My four-strong party surrounds an enemy character from all sides. One character throws a rock, another a dagger, my third one stabs him in the back and triggers a cascading effect that takes this cultist down. The other three are well-positioned to gang up on at least one of my own party members. But good use of my abilities and some healing will probably get me through this battle.

Black Legend is a party role-playing game with turn-based combat. Warcave handles both the development and the publishing of the title. I played it on the PC via Steam but it is also offered on home consoles from Microsoft and Sony and the Nintendo Switch.

The game has all the elements of its genre. Gamers manage a party of four, with armor, weapons, and accessories that can be equipped. Enemies come in groups and initiative is used to create a battle order. Players have to deal with a relatively tight action economy, attacking about once per turn and positioning to get as little damage as possible. There’s healing, only in combat, and complex paths to move around a city that lead to objectives, vendors, and conversations.

The tactical combat has one innovative idea but otherwise sticks to familiar concepts. Each character occupies one square and has both movement and action points. The player can use these to choose the best position to get to, attack, use items, or set status effects. Flanking and backstabbing attacks are preferred. Healing is crucial as the number of enemies increases. And humors are the best way to deal with powerful opponents.

Black Legends

The system is based around the view, developed by Hippocrates, that four substances govern the functioning of the body: blood, phlegm, yellow and black bile. In the game, the player can use his characters to stack humors on enemies, affecting their rubedo, albedo, nigredo, or citrinitas. Then a normal attack can catalyze these unbalanced humors, dealing big damage and disabling foes. Enemies can do the same to the player, adding another layer to a familiar tactical puzzle.

The game also adds a wrinkle to progression, by allowing a character to switch classes at will. One can learn passive skills by using them, then switch and build an entirely new hybrid character, based on the needs of the party and the tactical situation.

The story of Black Legend is built around Grant, a free city that’s not full of cultists. The player leads mercenaries who have a chance to redeem themselves after a war and there’s plenty of supernatural elements to deal with. The concept and the execution aim for something like Bloodborne, something in very overt ways. But the world itself never manages to be very interesting and the writing is functional and nothing more.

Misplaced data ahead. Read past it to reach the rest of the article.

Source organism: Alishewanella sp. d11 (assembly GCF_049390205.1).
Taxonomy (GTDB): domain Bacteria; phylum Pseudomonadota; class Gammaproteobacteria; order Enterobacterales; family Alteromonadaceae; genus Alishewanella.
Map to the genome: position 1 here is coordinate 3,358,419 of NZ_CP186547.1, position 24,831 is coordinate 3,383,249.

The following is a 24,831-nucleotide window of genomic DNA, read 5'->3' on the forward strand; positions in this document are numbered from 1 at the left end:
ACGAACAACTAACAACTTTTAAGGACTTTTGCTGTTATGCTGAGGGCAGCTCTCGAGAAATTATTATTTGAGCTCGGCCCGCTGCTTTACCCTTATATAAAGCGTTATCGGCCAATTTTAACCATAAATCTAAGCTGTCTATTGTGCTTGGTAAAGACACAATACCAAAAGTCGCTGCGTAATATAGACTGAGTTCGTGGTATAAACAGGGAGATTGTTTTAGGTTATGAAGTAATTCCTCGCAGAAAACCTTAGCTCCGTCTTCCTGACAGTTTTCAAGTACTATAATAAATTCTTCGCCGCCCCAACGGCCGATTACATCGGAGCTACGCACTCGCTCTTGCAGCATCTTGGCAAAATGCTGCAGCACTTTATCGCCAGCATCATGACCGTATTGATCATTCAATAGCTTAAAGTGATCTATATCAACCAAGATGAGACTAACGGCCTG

The fact that the setting is uninteresting means that the new mechanics are wasted. After a few battles and a few cool moments, I had nothing to push me forward. The fact that combat is slow and that moving around the city is confusing did not help keep my interest level up.

Black Legend is the kind of game where people tend to float when they should be walking. Some might say the graphics would look 5 years old a few years ago. A small development team should have been a little less ambitious in the presentation department, especially given how hard it makes to enjoy the tactics.

Grant looks like a very generic European-style medieval city, with little in the way of personality. The characters would be at home in a low-budget period drama. The amount of gray that can be on screen at times can be overwhelming. The soundtrack is dark and moody, suited to the story that’s being told but so repetitive that it begins to grate. The voice acting and the rest of the sound design are also unimpressive.

Black Legends

The Good

  • Combat system
  • Class concept
  • Historical inspiration

The Bad

  • Graphics quality
  • Story appeal
  • Slow action

Conclusion

Black Legend is a game that has potential but fails to fulfill enough of it to keep a player interested. The tactical, hex and turn-based, battles are good. The humors are intriguing. But the game offers nothing to make them meaningful.

The story does little to appeal, although the setting has some potential. The presentation is bad. The city is filled with tropes and no surprises. The development team has a good grasp on mechanics and that will keep die-hard fans of the genre playing for a while. But to reach a wider audience they need to improve all other areas of a future release because Black Legend seems impossible to redeem.



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